After a nearly 15-year ban, the U.S. Food & Drug Administration announced on November 17, 2006 that silicone gel-filled breast implants would be available without restrictions for women who choose them. Yet despite the fact that no medical device has ever undergone more intensive testing and evaluation, myths and misconceptions about their safety persist. How did the safety questions arise in the first place?
The controversy dates to 1991, when concerns about an alleged connection between silicone and an array of poorly defined diseases prompted severe restrictions on the use of the implants. A crescendo of lawsuits ensued, although there was no evidence of such a link, and in the seminal cases the disease symptoms even pre-dated exposure to silicone. The obviously flawed logic of a device causing a disease that already exists notwithstanding, a class-action lawsuit against implant manufacturers soon followed, and the FDA came under enormous pressure to address the issue. (Silicone implants were already on the market, but had not yet been reviewed by the FDA.) The ban removed the option of using silicone implants for most augmentation patients, though they remained available for breast reconstruction and other limited indications.
The FDA’s action only added fuel to the litigation fire. A steady stream of research papers vindicating implants from a scientific perspective began to appear however, and while this was reassuring to women with implants it was hardly welcome news for the trial lawyers who stood to gain billions. The lawsuit was predicated on what is known as “junk science” in the first place, meaning that it was based on anecdote and opinion rather than verifiable and objective research.
This is where the so-called “activists” enter the picture. When the FDA finally convened hearings to consider approval of silicone implants in 2003, all of the scare tactics used to provoke the ban were again trotted out. The Wall Street Journal had an article that essentially pulled the curtain back to reveal the machinations behind the media spin. One example is an organization dramatically titled “Command Trust Network” which issued press releases calling for the FDA to slow down the approval process. But the contact person was a publicist who worked for a company with ties to a public relations firm called Fenton Communications, whose clients included the very lawyers standing to line their pockets with implant settlement money. Command Trust turns out to be one person, Sybil Goldrich, after the other founding partner reportedly quit in disgust when she realized they were working more for the lawyers than for women.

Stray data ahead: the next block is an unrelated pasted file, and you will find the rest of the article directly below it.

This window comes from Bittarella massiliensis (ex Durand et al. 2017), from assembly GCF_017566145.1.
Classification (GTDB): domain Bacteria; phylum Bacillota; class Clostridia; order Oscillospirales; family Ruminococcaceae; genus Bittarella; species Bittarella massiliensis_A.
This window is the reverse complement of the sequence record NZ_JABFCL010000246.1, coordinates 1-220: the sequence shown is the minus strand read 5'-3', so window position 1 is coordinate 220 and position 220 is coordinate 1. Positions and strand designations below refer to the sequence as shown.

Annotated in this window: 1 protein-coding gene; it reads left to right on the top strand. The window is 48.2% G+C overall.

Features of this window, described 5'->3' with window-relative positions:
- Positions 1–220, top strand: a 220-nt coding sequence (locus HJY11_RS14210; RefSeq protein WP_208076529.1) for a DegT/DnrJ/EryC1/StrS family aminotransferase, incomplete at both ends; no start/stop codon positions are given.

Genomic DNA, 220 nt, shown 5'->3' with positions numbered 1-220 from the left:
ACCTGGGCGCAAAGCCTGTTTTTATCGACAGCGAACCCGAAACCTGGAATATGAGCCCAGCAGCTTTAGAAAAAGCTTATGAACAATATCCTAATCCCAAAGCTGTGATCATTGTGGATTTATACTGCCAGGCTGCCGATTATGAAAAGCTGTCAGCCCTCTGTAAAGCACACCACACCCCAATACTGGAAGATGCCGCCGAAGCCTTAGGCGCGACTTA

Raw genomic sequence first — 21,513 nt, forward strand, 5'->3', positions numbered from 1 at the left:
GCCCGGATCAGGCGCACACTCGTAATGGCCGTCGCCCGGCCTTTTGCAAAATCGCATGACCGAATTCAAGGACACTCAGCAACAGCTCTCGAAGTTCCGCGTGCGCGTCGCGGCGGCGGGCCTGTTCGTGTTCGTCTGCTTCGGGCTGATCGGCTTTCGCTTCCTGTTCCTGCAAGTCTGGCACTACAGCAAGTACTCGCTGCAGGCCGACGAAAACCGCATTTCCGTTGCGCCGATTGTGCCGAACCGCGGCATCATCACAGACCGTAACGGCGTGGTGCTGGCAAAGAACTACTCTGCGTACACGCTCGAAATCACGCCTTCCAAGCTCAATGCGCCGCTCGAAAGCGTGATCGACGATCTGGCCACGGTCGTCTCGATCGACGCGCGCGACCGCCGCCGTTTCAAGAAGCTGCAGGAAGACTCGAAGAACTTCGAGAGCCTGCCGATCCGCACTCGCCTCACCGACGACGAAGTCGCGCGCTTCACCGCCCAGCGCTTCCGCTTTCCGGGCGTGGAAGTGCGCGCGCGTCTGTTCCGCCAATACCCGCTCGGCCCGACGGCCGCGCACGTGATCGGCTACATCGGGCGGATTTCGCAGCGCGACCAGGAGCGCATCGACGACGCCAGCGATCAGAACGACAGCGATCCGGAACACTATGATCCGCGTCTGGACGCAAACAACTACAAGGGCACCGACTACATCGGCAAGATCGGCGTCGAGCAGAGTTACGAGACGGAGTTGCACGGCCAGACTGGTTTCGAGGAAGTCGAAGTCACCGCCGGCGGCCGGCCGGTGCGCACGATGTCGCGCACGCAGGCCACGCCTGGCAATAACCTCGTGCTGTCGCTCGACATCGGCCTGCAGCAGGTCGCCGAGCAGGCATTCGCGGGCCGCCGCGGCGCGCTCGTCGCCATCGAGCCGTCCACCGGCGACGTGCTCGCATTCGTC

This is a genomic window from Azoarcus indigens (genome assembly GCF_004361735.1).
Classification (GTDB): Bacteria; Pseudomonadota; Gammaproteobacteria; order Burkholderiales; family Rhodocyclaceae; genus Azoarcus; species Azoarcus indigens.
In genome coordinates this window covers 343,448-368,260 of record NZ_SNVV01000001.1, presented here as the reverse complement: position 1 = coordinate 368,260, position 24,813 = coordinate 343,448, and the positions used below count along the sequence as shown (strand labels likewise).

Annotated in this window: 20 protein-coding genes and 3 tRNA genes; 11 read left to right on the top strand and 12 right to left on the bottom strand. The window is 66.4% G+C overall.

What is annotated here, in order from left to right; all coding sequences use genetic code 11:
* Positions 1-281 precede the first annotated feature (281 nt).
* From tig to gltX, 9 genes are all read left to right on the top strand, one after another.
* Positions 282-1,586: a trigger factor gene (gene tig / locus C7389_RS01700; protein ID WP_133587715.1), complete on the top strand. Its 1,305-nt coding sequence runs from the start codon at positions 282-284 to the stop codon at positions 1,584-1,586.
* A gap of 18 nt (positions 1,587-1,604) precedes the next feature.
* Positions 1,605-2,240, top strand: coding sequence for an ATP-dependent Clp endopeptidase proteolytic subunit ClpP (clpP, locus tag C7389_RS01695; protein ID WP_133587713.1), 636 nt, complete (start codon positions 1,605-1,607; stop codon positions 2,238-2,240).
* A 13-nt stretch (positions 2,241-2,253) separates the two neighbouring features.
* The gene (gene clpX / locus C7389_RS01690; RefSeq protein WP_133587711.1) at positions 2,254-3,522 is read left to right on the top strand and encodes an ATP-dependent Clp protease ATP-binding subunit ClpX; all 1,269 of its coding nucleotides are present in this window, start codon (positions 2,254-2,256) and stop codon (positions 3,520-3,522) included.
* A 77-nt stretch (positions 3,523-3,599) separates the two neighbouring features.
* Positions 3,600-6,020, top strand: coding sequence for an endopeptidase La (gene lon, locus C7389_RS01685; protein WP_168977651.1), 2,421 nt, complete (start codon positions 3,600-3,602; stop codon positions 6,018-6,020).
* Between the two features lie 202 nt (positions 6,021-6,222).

Another so-called women’s advocate is Diana Zuckerman, president of what is called the “National Center for Policy Research for Women & Families.” It turns out that the Center is funded by a foundation also tied to Fenton Communications. It appears that all roads lead back to the trial lawyers, still trying to make hay by frightening the very women whose well-being they purport to represent.
The PR firms that work on behalf of these lawyers are very good at what they do, so arming one’s self against the propaganda barrage takes some effort. They have even defined the language of the debate; for example, we all talk in terms of “rupture” rates, which implies that the implants sort of explode. (When the implant shell develops a tear or an area wears out, most often nothing at all happens.) We continue to see the same story about a whistleblower formerly employed by one of the manufacturers, who sounded alarm bells about falsification of data. (This has been reported and thoroughly investigated—and discredited—several times.) We hear stories about high implant failure rates, based on old studies not relevant to currently used implants. And of course there is always the anecdotal story, an implant “victim” with some awful disease,